What’s a poor farmer supposed to do when his or her land is caught up in an investment bubble? Via The American:
Farmers have been taking on mounting debt, creating an unsustainable increase in land prices and risking a crash that would ripple through our economy.
Eeyore should have been a farmer. It’s almost impossible to find a farmer happy about his situation. The weather’s too hot, cold, wet, or dry, and prices are too low or too high, depending on whether we’re buying or selling. We can’t, at least in front of our peers, admit to prosperity or even the chance of prosperity. Although we’d never admit it at the local coffee shop, the last few years have been good, at least for Midwestern grain farmers. Prices have been strong — strong enough to make up for much of the production lost to last year’s drought. That’s terrible news for livestock producers, who’ve been faced with drought-damaged pastures and high feed costs, but for farmers producing corn and soybeans, it has been a profitable few years.
Farmers have cash, and nowhere to invest it but farmland. Farmers largely ignore equities, as they tend to balance the inherent risk in farming by investing in what they perceive as less risky places. We aren’t dumb, however, and have figured out that it’s a losing game to invest in bonds or CDs at rates less than inflation while we’re in tax brackets we never even knew existed.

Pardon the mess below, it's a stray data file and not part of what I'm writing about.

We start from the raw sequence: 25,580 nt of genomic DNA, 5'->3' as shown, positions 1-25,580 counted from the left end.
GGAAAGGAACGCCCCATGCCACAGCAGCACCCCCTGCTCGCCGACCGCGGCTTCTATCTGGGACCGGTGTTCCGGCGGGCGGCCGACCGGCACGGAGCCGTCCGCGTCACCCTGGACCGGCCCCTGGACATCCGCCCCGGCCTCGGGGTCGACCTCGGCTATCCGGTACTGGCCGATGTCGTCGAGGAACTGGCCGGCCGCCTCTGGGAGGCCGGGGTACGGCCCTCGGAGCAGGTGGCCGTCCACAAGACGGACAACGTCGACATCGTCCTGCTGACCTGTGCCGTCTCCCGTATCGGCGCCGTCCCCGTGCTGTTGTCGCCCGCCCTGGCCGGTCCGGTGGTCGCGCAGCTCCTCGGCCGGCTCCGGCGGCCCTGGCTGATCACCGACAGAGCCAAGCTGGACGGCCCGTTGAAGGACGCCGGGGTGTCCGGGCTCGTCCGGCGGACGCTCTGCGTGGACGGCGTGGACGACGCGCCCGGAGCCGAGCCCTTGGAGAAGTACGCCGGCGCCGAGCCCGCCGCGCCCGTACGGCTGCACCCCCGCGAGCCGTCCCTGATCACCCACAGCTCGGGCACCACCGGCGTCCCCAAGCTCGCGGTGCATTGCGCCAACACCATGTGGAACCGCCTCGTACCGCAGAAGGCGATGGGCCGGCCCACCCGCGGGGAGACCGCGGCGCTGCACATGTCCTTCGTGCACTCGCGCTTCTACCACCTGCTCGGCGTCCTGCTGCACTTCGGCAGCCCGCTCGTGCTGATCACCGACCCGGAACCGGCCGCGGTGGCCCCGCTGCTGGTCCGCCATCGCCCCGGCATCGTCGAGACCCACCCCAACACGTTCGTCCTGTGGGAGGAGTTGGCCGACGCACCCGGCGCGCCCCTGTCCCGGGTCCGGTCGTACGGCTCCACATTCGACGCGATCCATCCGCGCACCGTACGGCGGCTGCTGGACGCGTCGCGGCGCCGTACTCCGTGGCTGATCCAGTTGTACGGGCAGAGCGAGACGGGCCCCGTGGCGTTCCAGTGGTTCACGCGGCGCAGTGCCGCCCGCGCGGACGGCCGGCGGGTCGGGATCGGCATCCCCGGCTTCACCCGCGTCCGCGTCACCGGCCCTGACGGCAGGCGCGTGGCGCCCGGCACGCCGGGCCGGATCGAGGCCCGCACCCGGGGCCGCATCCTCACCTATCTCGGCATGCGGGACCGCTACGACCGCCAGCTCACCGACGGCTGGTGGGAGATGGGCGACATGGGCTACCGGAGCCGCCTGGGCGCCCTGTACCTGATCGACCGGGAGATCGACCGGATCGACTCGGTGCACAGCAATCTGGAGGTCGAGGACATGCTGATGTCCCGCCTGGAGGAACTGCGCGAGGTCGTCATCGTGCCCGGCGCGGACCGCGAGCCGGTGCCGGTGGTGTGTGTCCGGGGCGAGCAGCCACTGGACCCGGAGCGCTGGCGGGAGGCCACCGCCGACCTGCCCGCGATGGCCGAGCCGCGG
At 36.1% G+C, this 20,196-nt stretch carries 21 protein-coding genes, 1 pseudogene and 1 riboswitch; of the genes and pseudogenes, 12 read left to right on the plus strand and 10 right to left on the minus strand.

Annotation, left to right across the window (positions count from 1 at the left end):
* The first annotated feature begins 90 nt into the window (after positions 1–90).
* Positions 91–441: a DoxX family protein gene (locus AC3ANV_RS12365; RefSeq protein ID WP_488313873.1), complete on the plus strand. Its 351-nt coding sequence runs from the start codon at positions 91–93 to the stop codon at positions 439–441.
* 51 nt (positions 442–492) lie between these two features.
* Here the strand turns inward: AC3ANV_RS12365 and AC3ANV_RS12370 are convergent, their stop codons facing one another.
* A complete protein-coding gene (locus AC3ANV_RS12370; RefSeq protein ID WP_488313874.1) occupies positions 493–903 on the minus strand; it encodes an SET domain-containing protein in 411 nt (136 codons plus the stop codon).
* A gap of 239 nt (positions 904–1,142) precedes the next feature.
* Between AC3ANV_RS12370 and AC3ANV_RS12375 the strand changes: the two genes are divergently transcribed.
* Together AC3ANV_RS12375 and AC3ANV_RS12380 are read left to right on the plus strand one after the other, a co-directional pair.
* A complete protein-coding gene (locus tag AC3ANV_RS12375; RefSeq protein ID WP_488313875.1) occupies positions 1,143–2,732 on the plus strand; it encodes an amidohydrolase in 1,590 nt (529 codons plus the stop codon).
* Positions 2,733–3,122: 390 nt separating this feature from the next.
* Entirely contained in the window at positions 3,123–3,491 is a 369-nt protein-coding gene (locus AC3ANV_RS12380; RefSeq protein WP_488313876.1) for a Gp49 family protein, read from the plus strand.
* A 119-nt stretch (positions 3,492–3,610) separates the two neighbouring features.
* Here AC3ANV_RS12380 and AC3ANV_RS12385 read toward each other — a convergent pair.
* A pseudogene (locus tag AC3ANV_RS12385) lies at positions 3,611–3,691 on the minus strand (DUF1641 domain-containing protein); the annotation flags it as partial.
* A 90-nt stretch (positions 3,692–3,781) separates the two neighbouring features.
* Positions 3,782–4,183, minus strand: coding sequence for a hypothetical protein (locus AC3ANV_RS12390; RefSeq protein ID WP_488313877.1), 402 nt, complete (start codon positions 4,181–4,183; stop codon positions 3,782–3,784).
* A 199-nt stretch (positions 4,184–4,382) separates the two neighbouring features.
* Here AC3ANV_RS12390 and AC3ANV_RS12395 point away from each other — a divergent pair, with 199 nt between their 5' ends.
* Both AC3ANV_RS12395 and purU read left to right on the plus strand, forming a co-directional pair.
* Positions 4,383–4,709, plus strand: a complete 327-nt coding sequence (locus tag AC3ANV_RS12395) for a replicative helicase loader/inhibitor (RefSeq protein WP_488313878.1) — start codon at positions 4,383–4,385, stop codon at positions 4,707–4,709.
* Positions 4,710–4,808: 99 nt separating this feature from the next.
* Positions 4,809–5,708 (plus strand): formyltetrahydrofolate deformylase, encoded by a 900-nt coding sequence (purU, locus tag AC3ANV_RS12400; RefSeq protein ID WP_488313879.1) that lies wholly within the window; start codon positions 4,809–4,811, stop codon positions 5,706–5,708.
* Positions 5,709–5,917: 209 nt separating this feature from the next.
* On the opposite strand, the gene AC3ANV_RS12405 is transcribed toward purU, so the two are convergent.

So, farmland prices are booming. Land prices in the heart of the Corn Belt have increased at a double-digit rate in six of the last seven years. According to Federal Reserve studies, farmland prices were up 15 percent last year in the most productive part of the Corn Belt, and 26 percent in the western Corn Belt and high plains. Closer to home, a neighbor planning his estate had an appraisal done in 2010 and again in late 2012. In that two-year period, the value of his farm had doubled. According to Iowa State economist Mike Duffy, Iowa land selling for $2,275 per acre a decade ago is now at $8,700 per acre. A farm recently sold in Iowa for $21,900 per acre.
A debt-to-asset ratio of 30 percent can enter dangerous territory with a land price drop of 50 percent, which sounds like a lot, until you remember that is a price level last seen only 24 months ago in much of the Midwest.
Although much of the increase in land prices has been driven by well-financed farmers and outside investors (many paying a large portion of the purchase price in cash), there are disturbing trends occurring on farm balance sheets…
[continues at The American]